• Physicians Required to Provide Interpretive Services to Non-English Speaking Patients
  • June 7, 2012 | Author: Anne W. Bishop
  • Law Firm: Snell & Wilmer L.L.P. - Phoenix Office
  • Health care providers often wonder if and when they must provide interpretive services to patients who do not speak English or who are deaf or hearing impaired. Federal law mandates that health care providers take certain steps to provide interpretive services. The roots of this issue are in the physician’s need to communicate effectively with patients so that patients may make informed decisions about their health care.

    Patients with Limited English Proficiency
    Title VI of the Civil Rights Act of 1964 is the federal law that protects individuals from discrimination on the basis of their race, color, or national origin in all programs that receive federal financial assistance. The Office for Civil Rights (OCR) of the United States Department of Health and Human Services (HHS) has a long-standing position that, in order to avoid discrimination against limited English proficiency (LEP) persons, healthcare entities receiving federal financial assistance must take adequate steps to ensure that such LEP persons receive, free of charge, the language assistance necessary to afford them meaningful access to their services.

    All entities that receive any federal funding, either directly or indirectly through a sub-grant or sub-contract, are obligated to comply with Title VI. Because federal funding in health care is pervasive, nearly every health care practitioner and all health departments are bound by the requirements of Title VI. OCR's position is that physicians who receive reimbursement from Medicaid are recipients of federal financial assistance and, thus, must comply with the Title VI requirements for language assistance.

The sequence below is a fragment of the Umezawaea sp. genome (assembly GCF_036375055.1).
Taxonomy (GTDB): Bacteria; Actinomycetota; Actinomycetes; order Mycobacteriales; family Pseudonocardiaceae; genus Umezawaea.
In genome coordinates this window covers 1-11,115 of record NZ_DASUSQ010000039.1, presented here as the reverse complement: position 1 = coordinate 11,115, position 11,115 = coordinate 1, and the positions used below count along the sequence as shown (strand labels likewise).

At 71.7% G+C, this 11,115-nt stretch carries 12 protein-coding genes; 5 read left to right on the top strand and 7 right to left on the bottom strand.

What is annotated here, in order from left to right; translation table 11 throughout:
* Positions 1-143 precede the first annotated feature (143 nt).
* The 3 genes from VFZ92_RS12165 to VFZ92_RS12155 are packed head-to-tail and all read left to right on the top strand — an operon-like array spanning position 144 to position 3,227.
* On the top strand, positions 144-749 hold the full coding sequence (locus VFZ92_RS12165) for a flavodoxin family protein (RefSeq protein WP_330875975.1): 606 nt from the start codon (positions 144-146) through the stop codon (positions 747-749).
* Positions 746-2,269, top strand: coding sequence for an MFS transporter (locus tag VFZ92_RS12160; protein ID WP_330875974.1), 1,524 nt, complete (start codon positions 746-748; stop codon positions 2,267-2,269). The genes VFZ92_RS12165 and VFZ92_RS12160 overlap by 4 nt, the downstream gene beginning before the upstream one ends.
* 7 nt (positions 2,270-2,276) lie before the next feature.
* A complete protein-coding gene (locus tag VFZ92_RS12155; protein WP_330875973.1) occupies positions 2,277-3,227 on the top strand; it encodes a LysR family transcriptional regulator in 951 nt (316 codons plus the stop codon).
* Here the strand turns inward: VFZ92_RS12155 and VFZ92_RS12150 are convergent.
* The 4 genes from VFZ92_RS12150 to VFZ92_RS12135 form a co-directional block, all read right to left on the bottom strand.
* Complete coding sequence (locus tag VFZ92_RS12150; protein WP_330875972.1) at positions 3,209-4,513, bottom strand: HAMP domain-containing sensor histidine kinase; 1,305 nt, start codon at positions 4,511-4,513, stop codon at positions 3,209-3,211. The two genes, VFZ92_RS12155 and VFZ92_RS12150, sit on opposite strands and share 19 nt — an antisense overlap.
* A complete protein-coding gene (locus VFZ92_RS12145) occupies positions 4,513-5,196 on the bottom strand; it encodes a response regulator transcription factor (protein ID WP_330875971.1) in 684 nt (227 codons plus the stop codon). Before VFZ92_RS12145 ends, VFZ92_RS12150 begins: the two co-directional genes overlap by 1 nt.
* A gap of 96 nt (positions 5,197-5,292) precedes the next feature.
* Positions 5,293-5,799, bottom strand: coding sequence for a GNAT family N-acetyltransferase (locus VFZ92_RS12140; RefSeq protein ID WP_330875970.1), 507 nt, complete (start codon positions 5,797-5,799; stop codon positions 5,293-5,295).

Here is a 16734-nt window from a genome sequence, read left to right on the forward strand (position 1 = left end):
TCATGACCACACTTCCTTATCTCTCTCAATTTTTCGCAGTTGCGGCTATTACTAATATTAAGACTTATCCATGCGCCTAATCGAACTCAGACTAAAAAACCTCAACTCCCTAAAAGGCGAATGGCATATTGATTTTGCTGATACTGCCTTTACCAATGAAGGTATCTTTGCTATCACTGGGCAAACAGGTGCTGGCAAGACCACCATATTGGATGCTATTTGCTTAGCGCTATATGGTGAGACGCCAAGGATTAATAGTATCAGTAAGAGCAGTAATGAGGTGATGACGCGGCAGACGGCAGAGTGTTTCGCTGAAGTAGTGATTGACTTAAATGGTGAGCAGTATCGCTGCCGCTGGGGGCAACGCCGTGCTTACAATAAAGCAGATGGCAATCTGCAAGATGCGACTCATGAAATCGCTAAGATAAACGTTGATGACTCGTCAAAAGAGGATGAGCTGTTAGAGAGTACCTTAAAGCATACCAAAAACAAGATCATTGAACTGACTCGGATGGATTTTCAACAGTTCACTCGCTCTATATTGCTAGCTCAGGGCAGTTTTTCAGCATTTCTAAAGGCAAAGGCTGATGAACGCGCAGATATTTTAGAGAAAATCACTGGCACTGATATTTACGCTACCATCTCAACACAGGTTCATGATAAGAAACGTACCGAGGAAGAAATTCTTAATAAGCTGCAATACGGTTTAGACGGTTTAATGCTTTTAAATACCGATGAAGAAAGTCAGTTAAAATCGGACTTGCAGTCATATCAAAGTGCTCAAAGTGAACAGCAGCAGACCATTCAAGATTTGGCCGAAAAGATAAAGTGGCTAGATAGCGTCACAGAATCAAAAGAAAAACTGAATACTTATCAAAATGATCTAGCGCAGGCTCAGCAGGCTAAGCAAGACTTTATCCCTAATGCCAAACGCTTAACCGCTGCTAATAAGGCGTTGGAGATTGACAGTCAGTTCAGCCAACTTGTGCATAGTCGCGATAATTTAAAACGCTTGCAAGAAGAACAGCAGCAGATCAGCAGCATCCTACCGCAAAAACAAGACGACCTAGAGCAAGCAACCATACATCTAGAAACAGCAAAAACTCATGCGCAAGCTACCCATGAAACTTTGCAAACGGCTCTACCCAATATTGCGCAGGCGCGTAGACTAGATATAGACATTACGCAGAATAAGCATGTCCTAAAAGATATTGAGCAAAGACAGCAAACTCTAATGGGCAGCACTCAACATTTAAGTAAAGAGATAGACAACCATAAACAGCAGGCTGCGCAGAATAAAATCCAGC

Title VI and its supporting regulations guarantee individuals with LEP any language assistance necessary to guarantee “meaningful access” to health and social services that receive any form of federal funding. Court decisions have extended the Civil Rights Act protections against discrimination to include discrimination against persons regardless of whether they are in this country legally or not.

    There is no one-size-fits-all solution to meet the language requirements of the Civil Rights Act. The OCR determines the language assistance necessary on a case-by-case basis. The OCR recommends a four-factor analysis to identify an obligation to ensure meaningful language assistance for LEP persons: (1) how many LEP patients are likely to be seen; (2) how often are LEP patients likely to be seen; (3) the importance and urgency of the medical care typically provided to patients; and (4) the resources available to the medical office to pay for the LEP program. The OCR suggests telephone translation lines for practices that do not have large LEP patient populations or for patients who speak languages not usually encountered in the community. The cost or lack of practice resources is not a viable defense in most circumstances. Of course any use of such translation services should be HIPAA compliant.

    Using informal or untrained interpreters has pitfalls. OCR policies specifically state that requiring a patient to use family members and friends as interpreters is not considered an adequate means of guaranteeing access to health care. If the LEP person voluntarily chooses to provide his or her own interpreter, the physician should consider whether making a record of that choice, and of the recipient's offer of assistance, is appropriate.